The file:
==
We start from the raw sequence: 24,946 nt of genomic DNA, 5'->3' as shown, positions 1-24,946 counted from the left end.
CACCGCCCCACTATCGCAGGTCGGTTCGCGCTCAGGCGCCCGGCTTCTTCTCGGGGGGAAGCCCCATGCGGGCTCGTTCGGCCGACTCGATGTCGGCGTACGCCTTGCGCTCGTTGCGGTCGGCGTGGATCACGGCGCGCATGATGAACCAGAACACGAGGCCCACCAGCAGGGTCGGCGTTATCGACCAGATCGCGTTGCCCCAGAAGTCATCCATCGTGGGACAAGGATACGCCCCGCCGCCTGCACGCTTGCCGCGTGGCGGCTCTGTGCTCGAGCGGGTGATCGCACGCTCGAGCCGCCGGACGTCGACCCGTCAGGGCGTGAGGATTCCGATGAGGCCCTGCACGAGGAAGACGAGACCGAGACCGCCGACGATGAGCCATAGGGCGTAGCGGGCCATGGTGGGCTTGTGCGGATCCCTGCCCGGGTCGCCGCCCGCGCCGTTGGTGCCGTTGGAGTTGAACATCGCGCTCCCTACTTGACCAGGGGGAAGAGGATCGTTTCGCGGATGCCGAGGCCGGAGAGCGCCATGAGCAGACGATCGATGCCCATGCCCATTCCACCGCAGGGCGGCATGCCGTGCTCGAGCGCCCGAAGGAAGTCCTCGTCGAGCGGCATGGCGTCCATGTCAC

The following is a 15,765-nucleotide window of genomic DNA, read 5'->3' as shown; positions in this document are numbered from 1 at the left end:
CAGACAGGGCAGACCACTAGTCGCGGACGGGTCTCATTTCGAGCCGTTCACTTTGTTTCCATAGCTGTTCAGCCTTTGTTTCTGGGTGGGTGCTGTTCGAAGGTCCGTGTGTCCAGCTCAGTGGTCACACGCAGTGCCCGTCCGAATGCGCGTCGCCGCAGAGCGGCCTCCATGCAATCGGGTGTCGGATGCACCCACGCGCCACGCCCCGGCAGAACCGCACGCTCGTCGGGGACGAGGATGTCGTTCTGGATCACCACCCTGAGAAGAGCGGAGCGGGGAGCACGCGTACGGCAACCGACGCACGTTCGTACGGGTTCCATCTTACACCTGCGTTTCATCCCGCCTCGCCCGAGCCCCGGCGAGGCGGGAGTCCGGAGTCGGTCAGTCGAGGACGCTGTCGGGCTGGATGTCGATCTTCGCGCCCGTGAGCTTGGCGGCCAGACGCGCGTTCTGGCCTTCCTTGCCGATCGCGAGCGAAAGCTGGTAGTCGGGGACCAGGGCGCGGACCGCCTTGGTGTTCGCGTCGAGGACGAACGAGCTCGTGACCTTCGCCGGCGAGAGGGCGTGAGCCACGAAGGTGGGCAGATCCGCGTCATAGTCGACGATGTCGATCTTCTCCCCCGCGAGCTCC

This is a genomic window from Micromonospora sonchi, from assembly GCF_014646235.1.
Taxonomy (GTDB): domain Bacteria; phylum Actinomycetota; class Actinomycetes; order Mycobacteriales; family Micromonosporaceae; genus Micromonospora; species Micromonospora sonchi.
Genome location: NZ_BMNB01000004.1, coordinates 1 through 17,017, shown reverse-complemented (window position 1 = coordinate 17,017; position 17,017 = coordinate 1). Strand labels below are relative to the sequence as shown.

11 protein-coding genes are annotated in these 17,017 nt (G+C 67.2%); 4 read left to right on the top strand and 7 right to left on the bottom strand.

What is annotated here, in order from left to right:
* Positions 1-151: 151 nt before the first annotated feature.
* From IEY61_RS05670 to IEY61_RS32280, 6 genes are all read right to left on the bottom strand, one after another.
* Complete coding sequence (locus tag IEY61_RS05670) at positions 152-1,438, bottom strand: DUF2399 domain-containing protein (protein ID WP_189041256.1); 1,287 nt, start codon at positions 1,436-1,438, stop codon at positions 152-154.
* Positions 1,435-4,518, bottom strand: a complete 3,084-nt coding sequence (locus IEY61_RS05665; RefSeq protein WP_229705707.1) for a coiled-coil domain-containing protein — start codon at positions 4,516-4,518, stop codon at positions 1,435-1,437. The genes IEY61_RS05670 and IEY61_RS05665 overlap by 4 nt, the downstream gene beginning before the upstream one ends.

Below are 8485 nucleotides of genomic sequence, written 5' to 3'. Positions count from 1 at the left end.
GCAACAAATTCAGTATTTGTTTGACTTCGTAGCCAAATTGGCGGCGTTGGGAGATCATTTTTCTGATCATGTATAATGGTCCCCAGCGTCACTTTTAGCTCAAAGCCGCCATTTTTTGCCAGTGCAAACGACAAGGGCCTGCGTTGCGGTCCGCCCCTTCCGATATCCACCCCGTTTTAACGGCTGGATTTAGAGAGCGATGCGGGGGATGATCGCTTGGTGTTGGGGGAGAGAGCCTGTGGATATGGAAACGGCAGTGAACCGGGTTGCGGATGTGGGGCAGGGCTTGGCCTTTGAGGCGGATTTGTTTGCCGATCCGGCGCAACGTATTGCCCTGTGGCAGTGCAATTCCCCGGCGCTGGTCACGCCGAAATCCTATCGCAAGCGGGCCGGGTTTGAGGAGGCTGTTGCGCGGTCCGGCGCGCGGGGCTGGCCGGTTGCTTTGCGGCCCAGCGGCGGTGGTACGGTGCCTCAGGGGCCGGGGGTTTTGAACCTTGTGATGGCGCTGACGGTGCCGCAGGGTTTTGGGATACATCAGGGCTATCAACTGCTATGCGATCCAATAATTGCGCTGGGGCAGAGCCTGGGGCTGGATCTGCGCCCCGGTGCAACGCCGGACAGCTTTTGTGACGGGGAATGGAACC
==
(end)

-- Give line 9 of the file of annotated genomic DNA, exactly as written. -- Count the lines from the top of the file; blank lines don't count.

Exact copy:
What is annotated here, in order from left to right: